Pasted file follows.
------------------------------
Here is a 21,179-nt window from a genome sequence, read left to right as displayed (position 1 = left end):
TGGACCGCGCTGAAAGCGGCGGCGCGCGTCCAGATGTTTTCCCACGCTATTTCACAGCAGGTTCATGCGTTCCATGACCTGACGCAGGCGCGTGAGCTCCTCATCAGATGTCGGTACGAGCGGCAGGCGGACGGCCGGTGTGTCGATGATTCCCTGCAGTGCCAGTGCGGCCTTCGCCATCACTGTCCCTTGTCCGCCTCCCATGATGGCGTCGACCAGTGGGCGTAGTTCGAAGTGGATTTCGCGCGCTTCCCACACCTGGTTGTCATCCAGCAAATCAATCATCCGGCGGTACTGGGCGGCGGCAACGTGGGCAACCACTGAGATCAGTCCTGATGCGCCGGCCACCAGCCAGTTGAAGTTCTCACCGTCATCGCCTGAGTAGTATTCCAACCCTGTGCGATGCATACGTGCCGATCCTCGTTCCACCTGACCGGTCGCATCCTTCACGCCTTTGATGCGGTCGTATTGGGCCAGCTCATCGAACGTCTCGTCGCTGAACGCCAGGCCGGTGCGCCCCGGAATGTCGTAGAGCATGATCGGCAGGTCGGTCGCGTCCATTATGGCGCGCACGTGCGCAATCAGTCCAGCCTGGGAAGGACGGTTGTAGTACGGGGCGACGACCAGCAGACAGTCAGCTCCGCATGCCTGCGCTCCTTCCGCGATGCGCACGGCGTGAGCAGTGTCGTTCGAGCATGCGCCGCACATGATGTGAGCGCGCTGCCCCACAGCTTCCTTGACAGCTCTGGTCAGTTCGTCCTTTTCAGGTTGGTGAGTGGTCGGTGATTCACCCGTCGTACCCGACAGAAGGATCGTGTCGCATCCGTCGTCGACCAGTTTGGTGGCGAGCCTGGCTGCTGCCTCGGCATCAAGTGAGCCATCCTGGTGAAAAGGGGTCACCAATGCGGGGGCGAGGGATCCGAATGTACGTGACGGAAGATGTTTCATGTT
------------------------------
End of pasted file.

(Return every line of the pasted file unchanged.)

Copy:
Here is a 21,179-nt window from a genome sequence, read left to right as displayed (position 1 = left end):
TGGACCGCGCTGAAAGCGGCGGCGCGCGTCCAGATGTTTTCCCACGCTATTTCACAGCAGGTTCATGCGTTCCATGACCTGACGCAGGCGCGTGAGCTCCTCATCAGATGTCGGTACGAGCGGCAGGCGGACGGCCGGTGTGTCGATGATTCCCTGCAGTGCCAGTGCGGCCTTCGCCATCACTGTCCCTTGTCCGCCTCCCATGATGGCGTCGACCAGTGGGCGTAGTTCGAAGTGGATTTCGCGCGCTTCCCACACCTGGTTGTCATCCAGCAAATCAATCATCCGGCGGTACTGGGCGGCGGCAACGTGGGCAACCACTGAGATCAGTCCTGATGCGCCGGCCACCAGCCAGTTGAAGTTCTCACCGTCATCGCCTGAGTAGTATTCCAACCCTGTGCGATGCATACGTGCCGATCCTCGTTCCACCTGACCGGTCGCATCCTTCACGCCTTTGATGCGGTCGTATTGGGCCAGCTCATCGAACGTCTCGTCGCTGAACGCCAGGCCGGTGCGCCCCGGAATGTCGTAGAGCATGATCGGCAGGTCGGTCGCGTCCATTATGGCGCGCACGTGCGCAATCAGTCCAGCCTGGGAAGGACGGTTGTAGTACGGGGCGACGACCAGCAGACAGTCAGCTCCGCATGCCTGCGCTCCTTCCGCGATGCGCACGGCGTGAGCAGTGTCGTTCGAGCATGCGCCGCACATGATGTGAGCGCGCTGCCCCACAGCTTCCTTGACAGCTCTGGTCAGTTCGTCCTTTTCAGGTTGGTGAGTGGTCGGTGATTCACCCGTCGTACCCGACAGAAGGATCGTGTCGCATCCGTCGTCGACCAGTTTGGTGGCGAGCCTGGCTGCTGCCTCGGCATCAAGTGAGCCATCCTGGTGAAAAGGGGTCACCAATGCGGGGGCGAGGGATCCGAATGTACGTGACGGAAGATGTTTCATGTT